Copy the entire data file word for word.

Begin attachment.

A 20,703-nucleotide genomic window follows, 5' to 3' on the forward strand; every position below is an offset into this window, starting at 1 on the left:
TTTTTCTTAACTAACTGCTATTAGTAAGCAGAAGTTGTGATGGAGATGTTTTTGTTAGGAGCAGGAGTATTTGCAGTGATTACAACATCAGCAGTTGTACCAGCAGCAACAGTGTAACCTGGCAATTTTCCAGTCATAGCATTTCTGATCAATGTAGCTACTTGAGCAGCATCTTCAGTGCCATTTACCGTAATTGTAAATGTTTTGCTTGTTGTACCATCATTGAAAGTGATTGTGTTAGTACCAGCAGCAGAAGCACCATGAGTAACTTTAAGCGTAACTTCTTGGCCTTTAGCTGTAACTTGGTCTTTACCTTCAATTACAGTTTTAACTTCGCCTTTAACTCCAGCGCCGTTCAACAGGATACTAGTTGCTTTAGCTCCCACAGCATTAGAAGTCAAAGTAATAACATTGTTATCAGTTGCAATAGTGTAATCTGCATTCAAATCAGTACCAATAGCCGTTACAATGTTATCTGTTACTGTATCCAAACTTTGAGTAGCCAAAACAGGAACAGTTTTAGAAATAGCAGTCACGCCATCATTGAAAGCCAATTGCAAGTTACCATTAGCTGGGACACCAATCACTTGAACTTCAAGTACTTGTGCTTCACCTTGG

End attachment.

A 20,703-nucleotide genomic window follows, 5' to 3' on the forward strand; every position below is an offset into this window, starting at 1 on the left:
TTTTTCTTAACTAACTGCTATTAGTAAGCAGAAGTTGTGATGGAGATGTTTTTGTTAGGAGCAGGAGTATTTGCAGTGATTACAACATCAGCAGTTGTACCAGCAGCAACAGTGTAACCTGGCAATTTTCCAGTCATAGCATTTCTGATCAATGTAGCTACTTGAGCAGCATCTTCAGTGCCATTTACCGTAATTGTAAATGTTTTGCTTGTTGTACCATCATTGAAAGTGATTGTGTTAGTACCAGCAGCAGAAGCACCATGAGTAACTTTAAGCGTAACTTCTTGGCCTTTAGCTGTAACTTGGTCTTTACCTTCAATTACAGTTTTAACTTCGCCTTTAACTCCAGCGCCGTTCAACAGGATACTAGTTGCTTTAGCTCCCACAGCATTAGAAGTCAAAGTAATAACATTGTTATCAGTTGCAATAGTGTAATCTGCATTCAAATCAGTACCAATAGCCGTTACAATGTTATCTGTTACTGTATCCAAACTTTGAGTAGCCAAAACAGGAACAGTTTTAGAAATAGCAGTCACGCCATCATTGAAAGCCAATTGCAAGTTACCATTAGCTGGGACACCAATCACTTGAACTTCAAGTACTTGTGCTTCACCTTGG